COS 126 Conditionals and Loops Practice Programming Exercises

These exercises are for practice with loops and conditionals—they are not a component of your course grade. Exercise 1 involves a single loop and the Math library; Exercise 2 involves nested loops and conditionals.

1. Pepys problem. In 1693, Samuel Pepys asked Isaac Newton which was more likely: getting at least one 1 when rolling a fair die 6 times or getting at least two 1s when rolling a fair die 12 times. Write a program Pepys.java that uses simulation to determine the correct answer.

This exercise will be live-coded during the class meeting.

2. Generalized harmonic numbers. Write a program GeneralizedHarmonic.java that takes two integer command-line arguments n and r and uses a for loop to compute the nth generalized harmonic number of order r, which is defined by the following formula:

$$H(n, r) = \frac{1}{1^r} + \frac{1}{2^r} + \cdots + \frac{1}{n^r}.$$
For example, $$H(3, 1) = \frac{1}{1^1} + \frac{1}{2^1} + \frac{1}{3^1} = \frac{11}{6} \approx 1.833333$$ and $$H(3, 2) = \frac{1}{1^2} + \frac{1}{2^2} + \frac{1}{3^2} = \frac{49}{36} \approx 1.361111$$.
 % java GeneralizedHarmonic 1 1 1.0 % java GeneralizedHarmonic 2 1 1.5 % java GeneralizedHarmonic 3 1 1.8333333333333333 % java GeneralizedHarmonic 1 2 1.0 % java GeneralizedHarmonic 2 2 1.25 % java GeneralizedHarmonic 3 2 1.3611111111111112

Note: you may assume that n is a positive integer.

Hint: use Math.pow(x, y) to raise x to the power y.

Remark: the generalized harmonic numbers are closely related to the Riemann zeta function, which plays a central role in number theory.

3. Band matrices. Write a program BandMatrix.java that takes two integer command-line arguments n and width and prints an an n-by-n pattern like the ones below, with a zero (0) for each element whose distance from the main diagnonal is strictly more than width, and an asterisk (*) for each entry that is not. Here, distance means the minimum number of cells you have to move (either left, right, up, or down) to reach the main diagonal.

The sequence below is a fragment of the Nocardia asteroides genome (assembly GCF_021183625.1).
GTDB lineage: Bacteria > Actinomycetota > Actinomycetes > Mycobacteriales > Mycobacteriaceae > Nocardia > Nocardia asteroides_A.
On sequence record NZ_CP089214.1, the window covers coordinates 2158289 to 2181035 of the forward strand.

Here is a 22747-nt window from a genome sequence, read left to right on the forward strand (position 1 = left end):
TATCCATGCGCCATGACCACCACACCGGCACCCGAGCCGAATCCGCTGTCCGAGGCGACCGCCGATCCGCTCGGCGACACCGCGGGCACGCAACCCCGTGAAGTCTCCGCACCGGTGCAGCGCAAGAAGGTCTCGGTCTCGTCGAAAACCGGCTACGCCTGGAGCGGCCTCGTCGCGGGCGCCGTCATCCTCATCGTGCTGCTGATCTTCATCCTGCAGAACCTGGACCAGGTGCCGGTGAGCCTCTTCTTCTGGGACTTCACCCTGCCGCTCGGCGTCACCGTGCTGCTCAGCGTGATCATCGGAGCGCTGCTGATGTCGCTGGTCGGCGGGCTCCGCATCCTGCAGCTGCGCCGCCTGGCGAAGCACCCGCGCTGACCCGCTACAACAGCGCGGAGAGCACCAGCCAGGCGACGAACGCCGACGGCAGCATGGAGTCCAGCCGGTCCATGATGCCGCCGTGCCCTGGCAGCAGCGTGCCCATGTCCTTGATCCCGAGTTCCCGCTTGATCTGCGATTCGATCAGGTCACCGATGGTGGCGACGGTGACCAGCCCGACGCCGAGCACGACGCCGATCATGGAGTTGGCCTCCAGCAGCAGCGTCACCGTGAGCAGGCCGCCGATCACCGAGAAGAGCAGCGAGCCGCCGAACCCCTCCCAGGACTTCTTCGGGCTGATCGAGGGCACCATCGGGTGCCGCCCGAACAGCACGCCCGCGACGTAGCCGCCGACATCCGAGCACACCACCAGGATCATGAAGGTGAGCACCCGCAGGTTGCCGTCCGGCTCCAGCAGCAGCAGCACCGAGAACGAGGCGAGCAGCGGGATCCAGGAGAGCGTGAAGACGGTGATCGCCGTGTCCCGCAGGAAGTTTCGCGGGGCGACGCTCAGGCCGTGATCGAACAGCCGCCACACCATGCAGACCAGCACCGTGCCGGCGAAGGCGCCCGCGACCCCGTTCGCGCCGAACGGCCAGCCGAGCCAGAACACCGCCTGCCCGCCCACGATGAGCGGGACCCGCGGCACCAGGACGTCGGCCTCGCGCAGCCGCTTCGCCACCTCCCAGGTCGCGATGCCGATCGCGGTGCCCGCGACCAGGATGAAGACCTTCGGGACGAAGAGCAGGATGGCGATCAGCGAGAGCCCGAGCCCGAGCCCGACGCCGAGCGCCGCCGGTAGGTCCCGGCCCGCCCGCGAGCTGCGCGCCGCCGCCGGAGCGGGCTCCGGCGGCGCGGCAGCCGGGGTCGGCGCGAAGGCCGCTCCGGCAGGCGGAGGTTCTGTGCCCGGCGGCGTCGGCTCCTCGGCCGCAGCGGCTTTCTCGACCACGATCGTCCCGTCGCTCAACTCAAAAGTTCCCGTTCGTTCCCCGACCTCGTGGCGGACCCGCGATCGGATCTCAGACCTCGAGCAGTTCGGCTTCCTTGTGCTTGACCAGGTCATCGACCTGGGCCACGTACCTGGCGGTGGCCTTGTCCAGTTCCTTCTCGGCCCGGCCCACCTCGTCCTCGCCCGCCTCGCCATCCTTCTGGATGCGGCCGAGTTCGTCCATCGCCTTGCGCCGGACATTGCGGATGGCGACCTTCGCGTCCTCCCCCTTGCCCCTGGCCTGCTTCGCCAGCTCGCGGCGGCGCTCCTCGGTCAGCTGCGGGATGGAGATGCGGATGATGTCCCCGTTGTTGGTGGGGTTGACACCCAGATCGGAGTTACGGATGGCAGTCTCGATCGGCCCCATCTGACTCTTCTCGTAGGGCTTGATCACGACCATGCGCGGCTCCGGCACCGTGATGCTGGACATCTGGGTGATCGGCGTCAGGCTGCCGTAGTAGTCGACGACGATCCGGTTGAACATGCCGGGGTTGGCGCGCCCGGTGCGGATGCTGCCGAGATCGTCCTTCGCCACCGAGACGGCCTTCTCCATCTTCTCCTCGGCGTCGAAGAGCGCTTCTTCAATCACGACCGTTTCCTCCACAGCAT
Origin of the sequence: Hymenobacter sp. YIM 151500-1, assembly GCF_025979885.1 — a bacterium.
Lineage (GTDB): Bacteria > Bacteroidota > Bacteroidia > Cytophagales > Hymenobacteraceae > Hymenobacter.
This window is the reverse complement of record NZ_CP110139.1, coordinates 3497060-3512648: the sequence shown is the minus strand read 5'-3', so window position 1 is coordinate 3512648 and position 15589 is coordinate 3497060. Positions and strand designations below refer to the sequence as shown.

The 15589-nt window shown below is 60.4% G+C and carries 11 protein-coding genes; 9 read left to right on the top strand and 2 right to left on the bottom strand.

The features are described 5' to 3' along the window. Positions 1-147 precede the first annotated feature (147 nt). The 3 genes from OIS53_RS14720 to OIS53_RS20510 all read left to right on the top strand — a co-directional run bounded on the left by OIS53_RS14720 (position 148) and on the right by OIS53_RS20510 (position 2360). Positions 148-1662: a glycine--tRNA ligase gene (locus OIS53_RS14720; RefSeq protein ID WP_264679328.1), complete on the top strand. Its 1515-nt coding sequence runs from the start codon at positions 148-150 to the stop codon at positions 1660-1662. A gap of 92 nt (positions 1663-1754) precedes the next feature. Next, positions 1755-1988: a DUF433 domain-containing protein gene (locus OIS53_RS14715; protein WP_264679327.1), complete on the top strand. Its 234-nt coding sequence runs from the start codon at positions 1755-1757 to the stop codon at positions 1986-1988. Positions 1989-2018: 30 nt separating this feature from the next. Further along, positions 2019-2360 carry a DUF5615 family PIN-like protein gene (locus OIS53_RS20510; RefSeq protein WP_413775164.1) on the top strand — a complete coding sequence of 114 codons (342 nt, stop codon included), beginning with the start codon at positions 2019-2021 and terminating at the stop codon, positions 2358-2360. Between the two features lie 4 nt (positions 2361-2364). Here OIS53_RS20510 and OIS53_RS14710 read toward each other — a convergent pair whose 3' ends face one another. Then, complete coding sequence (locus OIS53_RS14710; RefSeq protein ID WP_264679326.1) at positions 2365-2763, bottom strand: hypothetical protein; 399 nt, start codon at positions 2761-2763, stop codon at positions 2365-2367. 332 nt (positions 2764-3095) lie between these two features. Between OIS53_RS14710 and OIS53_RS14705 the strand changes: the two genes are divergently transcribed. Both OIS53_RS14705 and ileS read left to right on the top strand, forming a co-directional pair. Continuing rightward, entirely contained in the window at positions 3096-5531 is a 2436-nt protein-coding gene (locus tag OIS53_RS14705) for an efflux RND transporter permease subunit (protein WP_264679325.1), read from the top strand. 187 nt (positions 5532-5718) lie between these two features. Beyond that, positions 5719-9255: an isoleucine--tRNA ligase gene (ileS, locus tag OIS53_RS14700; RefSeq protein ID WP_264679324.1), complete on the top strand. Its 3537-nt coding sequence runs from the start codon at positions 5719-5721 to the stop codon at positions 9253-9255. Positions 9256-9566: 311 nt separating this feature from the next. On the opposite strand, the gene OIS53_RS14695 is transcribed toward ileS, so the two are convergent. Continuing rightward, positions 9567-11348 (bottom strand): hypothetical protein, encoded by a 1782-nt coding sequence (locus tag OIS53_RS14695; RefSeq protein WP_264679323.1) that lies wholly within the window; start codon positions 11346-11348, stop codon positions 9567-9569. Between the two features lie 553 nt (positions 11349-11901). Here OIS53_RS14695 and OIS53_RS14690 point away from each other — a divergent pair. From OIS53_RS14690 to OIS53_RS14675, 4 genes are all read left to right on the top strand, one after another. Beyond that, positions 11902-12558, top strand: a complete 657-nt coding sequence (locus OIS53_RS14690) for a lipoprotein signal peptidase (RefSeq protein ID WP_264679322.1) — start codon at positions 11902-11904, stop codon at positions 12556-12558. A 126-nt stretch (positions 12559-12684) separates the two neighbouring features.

% java BandMatrix 8 0 * 0 0 0 0 0 0 0 0 * 0 0 0 0 0 0 0 0 * 0 0 0 0 0 0 0 0 * 0 0 0 0 0 0 0 0 * 0 0 0 0 0 0 0 0 * 0 0 0 0 0 0 0 0 * 0 0 0 0 0 0 0 0 * %java BandMatrix 8 1 * * 0 0 0 0 0 0 * * * 0 0 0 0 0 0 * * * 0 0 0 0 0 0 * * * 0 0 0 0 0 0 * * * 0 0 0 0 0 0 * * * 0 0 0 0 0 0 * * * 0 0 0 0 0 0 * * % java BandMatrix 8 2 * * * 0 0 0 0 0 * * * * 0 0 0 0 * * * * * 0 0 0 0 * * * * * 0 0 0 0 * * * * * 0 0 0 0 * * * * * 0 0 0 0 * * * * 0 0 0 0 0 * * * % java BandMatrix 8 3 * * * * 0 0 0 0 * * * * * 0 0 0 * * * * * * 0 0 * * * * * * * 0 0 * * * * * * * 0 0 * * * * * * 0 0 0 * * * * * 0 0 0 0 * * * *

Note: you may assume that n and width are nonnegative integers.

Hint 1: Do not use arrays.

Hint 2: Devise an expression that determines the distance of element (i, j) from the main diagonal. For reference, the following diagram illustrates the distance of each element in an 8-by-8 matrix. Solution to hint.

Remark: band matrices are matrices whose nonzero entries are restricted to a diagnonal band. They arise frequently in numerical linear algebra.

Submission. Submit the file GeneralizedHarmonic.java and BandMatrix.java.